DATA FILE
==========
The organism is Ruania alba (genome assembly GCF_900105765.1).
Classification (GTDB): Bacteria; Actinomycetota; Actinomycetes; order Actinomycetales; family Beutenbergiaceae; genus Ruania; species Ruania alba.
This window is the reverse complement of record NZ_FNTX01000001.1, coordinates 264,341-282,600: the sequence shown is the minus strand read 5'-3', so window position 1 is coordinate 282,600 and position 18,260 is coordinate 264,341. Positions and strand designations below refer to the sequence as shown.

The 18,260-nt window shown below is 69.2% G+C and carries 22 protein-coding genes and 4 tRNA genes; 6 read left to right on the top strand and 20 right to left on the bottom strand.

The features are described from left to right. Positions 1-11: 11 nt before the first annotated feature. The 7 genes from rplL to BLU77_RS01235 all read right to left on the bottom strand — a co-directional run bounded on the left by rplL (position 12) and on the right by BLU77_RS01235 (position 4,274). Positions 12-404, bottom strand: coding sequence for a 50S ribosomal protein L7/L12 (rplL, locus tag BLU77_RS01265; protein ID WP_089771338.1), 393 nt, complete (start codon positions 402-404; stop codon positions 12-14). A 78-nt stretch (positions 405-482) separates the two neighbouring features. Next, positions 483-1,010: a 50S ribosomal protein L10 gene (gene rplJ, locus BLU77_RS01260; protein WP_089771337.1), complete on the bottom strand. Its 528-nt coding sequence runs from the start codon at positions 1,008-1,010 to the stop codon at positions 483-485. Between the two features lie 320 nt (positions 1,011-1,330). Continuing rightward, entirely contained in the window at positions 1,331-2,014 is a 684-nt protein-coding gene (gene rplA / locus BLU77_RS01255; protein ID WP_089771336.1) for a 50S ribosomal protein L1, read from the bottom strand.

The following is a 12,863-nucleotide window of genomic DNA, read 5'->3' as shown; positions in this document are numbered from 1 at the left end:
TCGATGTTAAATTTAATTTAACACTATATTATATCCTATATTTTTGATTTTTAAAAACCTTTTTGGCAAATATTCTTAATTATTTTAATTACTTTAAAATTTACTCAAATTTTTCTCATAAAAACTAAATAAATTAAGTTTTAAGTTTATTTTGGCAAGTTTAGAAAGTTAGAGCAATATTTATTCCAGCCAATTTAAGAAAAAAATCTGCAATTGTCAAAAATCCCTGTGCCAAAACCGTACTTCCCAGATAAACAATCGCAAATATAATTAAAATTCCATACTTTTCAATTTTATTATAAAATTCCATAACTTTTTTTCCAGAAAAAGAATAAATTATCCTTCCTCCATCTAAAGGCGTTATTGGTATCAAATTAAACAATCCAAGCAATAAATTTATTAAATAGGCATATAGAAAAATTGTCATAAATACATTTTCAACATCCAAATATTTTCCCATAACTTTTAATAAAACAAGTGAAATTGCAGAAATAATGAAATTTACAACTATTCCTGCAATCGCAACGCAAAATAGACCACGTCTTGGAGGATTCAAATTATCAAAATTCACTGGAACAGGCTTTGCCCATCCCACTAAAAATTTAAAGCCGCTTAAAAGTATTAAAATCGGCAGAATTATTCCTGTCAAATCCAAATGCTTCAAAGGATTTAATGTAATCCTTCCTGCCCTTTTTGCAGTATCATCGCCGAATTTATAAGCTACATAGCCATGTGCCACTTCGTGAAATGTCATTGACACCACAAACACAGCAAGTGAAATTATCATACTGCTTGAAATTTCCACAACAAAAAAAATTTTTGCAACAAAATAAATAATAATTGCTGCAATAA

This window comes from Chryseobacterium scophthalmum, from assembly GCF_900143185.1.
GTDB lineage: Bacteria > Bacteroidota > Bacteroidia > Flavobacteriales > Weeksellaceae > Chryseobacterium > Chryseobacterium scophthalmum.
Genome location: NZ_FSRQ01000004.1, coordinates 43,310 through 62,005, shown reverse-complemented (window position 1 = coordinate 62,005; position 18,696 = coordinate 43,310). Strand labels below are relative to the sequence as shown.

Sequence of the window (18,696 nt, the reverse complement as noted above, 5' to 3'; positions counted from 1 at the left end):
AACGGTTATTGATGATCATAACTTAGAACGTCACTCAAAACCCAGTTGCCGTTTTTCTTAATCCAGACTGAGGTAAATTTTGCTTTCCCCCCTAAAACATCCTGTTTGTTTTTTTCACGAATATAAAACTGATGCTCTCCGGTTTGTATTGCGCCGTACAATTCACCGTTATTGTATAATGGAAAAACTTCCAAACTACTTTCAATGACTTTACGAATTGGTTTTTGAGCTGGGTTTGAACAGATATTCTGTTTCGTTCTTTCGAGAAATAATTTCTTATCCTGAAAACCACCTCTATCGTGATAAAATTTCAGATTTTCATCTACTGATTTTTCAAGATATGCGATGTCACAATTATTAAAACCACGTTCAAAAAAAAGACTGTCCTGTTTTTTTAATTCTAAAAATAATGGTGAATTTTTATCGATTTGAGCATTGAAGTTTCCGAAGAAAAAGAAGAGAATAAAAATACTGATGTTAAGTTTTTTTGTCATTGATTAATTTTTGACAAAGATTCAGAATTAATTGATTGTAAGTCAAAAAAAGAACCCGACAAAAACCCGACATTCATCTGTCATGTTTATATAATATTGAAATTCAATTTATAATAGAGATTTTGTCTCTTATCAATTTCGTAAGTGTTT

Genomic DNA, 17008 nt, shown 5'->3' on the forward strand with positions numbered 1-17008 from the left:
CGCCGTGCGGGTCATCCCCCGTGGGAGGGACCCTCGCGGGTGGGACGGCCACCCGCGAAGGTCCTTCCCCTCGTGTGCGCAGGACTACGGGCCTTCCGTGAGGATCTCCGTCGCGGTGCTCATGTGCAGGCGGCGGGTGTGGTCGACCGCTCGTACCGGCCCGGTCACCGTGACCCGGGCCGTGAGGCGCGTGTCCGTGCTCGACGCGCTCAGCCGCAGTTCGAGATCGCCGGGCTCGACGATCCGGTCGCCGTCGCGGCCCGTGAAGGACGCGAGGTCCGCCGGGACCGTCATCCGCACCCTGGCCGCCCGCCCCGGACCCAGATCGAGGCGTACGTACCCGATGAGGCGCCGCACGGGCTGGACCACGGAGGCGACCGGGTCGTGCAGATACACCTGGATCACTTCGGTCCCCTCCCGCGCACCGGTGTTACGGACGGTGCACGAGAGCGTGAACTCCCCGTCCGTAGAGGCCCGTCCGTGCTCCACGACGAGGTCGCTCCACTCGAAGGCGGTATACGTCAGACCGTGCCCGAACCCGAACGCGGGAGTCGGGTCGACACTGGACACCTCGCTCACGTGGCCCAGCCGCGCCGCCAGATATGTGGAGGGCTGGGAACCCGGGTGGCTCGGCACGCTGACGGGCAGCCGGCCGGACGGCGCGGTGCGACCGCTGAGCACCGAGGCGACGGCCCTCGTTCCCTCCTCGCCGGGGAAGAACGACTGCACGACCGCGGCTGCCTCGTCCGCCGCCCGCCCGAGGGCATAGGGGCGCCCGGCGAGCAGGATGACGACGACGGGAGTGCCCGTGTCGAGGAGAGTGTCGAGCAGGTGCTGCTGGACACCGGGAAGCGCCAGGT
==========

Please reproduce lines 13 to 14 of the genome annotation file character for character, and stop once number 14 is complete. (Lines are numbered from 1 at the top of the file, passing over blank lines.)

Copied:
Genomic DNA, 17008 nt, shown 5'->3' on the forward strand with positions numbered 1-17008 from the left:
CGCCGTGCGGGTCATCCCCCGTGGGAGGGACCCTCGCGGGTGGGACGGCCACCCGCGAAGGTCCTTCCCCTCGTGTGCGCAGGACTACGGGCCTTCCGTGAGGATCTCCGTCGCGGTGCTCATGTGCAGGCGGCGGGTGTGGTCGACCGCTCGTACCGGCCCGGTCACCGTGACCCGGGCCGTGAGGCGCGTGTCCGTGCTCGACGCGCTCAGCCGCAGTTCGAGATCGCCGGGCTCGACGATCCGGTCGCCGTCGCGGCCCGTGAAGGACGCGAGGTCCGCCGGGACCGTCATCCGCACCCTGGCCGCCCGCCCCGGACCCAGATCGAGGCGTACGTACCCGATGAGGCGCCGCACGGGCTGGACCACGGAGGCGACCGGGTCGTGCAGATACACCTGGATCACTTCGGTCCCCTCCCGCGCACCGGTGTTACGGACGGTGCACGAGAGCGTGAACTCCCCGTCCGTAGAGGCCCGTCCGTGCTCCACGACGAGGTCGCTCCACTCGAAGGCGGTATACGTCAGACCGTGCCCGAACCCGAACGCGGGAGTCGGGTCGACACTGGACACCTCGCTCACGTGGCCCAGCCGCGCCGCCAGATATGTGGAGGGCTGGGAACCCGGGTGGCTCGGCACGCTGACGGGCAGCCGGCCGGACGGCGCGGTGCGACCGCTGAGCACCGAGGCGACGGCCCTCGTTCCCTCCTCGCCGGGGAAGAACGACTGCACGACCGCGGCTGCCTCGTCCGCCGCCCGCCCGAGGGCATAGGGGCGCCCGGCGAGCAGGATGACGACGACGGGAGTGCCCGTGTCGAGGAGAGTGTCGAGCAGGTGCTGCTGGACACCGGGAAGCGCCAGGT